Individuality and death

12 Dec
2009

Contemplation of the ravens that I feed on my terrace led to interesting conclusions about the importance of individuality in human relations, conclusions which can be extended to our graves and cemeteries.

Unique individuality is not obvious to me here
Unique individuality is not apparent to me here

I noticed that I was very curious if the raven that came each day to eat my offerings was the same bird or always another of the thousands that overwinter in Vienna. Since these birds appear identical to my non-raven eyes, I began fantasizing about complicated methods of marking the birds to establish their individual or collective identity.

How curious! Yet how characteristic of humanity. As humans, we strive to establish the unique identity of those with whom we interact, especially those close to us, and we do this through their individuality. Our closer relationships are with specific human beings, and we know and relate in unique ways to their unique individuality. Equally do we try to establish ourselves as unique individuals in the eyes of others.

Or here unfortunately....
Or here unfortunately….

In this way we are different from animals, especially lower forms such as insects to whom other individuals are merely interchangeable functional units of the social whole. In higher animals such as dogs, primates, elephants, dolphins and many others, individuality begins to become important. This is evident in the differing relations between individuals in the group, in a pack of dogs for example. The individual dogs are not interchangeable, and the relationship between any two is a unique phenomenon. When higher animals die, there is also evident mourning from the rest of their community. At the other end of the spectrum, the death of an individual ant is not even noticed; it immediately becomes mere food for the others.

As the most developed animal – and also more than animal – human beings are obsessed with individuality, even when it cannot be satisfied or has no functional purpose, such as my curiosity about the raven’s identity.

Roman cremation urn: a unique memory for a unique individual
Roman cremation urn: a unique memory for a unique individual

The desire for individuality extends even beyond death, which is obvious in the memorialization arrangements people have constantly made for themselves over the millenia. The greater the means, the greater the individualization of the arrangements. Thus pharoahs built huge pyramids and mausoleums with marvelous and unique art works; but even the humble Egyptian farmer spent as much as he could possibly afford for his own Book of the Dead and sarcophagus.

Differences in the importance attached to the individuality of grave memorials can also be seen between societies. Our own western society has recently tended towards minimizing this individuality, applying standardization even to our graves. We purchase anonymous  mass-produced urns, we are buried under rows of minimal and identical tombstones with only a name and date to distinguish ourselves from the other thousands near us. Or we dispense with the marker altogether and are buried anonymously or scattered to the winds or the waters.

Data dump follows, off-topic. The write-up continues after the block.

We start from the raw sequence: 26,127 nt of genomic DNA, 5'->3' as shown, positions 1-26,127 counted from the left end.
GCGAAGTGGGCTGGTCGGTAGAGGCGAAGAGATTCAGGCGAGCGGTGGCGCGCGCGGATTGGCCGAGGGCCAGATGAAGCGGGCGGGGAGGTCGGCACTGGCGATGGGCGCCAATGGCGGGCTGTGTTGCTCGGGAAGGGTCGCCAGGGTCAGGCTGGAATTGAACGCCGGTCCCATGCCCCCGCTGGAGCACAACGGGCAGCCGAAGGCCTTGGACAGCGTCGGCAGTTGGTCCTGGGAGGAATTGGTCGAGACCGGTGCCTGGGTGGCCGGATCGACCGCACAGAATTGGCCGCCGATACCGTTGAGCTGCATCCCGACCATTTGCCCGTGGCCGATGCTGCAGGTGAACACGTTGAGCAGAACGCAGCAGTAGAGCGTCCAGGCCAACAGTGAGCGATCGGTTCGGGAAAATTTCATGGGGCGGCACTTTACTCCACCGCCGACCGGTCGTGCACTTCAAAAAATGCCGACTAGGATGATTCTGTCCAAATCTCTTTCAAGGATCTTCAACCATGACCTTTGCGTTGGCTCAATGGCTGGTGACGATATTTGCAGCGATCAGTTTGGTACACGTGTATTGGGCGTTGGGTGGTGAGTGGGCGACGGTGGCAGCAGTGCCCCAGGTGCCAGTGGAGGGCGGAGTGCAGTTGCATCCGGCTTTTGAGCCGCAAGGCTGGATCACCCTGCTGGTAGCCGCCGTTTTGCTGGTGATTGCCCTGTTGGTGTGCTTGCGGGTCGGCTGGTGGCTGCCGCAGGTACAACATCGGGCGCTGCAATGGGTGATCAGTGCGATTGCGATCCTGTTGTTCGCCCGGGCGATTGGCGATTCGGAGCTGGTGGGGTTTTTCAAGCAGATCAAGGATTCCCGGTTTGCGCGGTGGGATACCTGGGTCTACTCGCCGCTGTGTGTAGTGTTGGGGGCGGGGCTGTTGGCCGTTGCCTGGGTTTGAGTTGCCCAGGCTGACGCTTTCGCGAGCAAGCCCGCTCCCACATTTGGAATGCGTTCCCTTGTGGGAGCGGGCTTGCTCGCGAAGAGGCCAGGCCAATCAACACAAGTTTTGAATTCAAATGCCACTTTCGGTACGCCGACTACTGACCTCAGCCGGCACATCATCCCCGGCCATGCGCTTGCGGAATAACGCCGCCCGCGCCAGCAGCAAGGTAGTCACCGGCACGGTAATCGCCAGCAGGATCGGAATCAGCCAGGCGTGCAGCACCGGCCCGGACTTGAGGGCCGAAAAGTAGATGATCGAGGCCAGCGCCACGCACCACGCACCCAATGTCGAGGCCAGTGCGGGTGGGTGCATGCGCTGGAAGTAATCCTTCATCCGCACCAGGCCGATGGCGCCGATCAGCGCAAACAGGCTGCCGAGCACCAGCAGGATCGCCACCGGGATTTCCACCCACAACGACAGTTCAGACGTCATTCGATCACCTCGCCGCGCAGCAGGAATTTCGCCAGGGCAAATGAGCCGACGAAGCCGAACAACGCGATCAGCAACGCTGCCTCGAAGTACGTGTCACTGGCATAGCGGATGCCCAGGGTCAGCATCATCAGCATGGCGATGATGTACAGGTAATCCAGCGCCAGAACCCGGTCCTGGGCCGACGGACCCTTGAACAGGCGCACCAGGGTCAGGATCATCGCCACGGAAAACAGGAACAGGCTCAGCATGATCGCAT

One is tempted to ascribe this uniformity to a mass-produced modern human beings without individual tastes and desires. But I believe this cannot be true, because we live in an especially individualistic society. (The real reason, our lost hope for transcendence over death, will be the topic of a future blog entry).

No, I believe the desire to leave behind a memory of one’s unique existence, to be remembered as an individual and not a number, survives in all of us, if only latently beneath thick layers of socialized conformity. Similarly, I believe cemeteries filled with unique memorials of others satisfies our characteristic human desire to relate to unique individuals, even dead ones or ones we never knew. Nothing is more depressing to the spirit than walking through a cemetery with thousands of identical and utterly non-individual stones.¬† Except perhaps a cemetery without markers altogether, since here the individual has finally given up all aspiration to individuality.

In contrast, a cemetery like Perpetua’s Garden would strive to provide memorials for every unique individual, regardless of means. Memorials that express their individuality, their contemporary tastes, their personal beliefs, their private hopes. Of course, our own modern-day pharoahs have the right to create grand memorials for themselves. But our contemporary equivalent of the simple farmer should also have the right to be remembered and thought of as the unique individual that he or she was.

Making this possible for all is one of the most important tasks of Perpetua’s Garden. Alongside perpetual rest for all.

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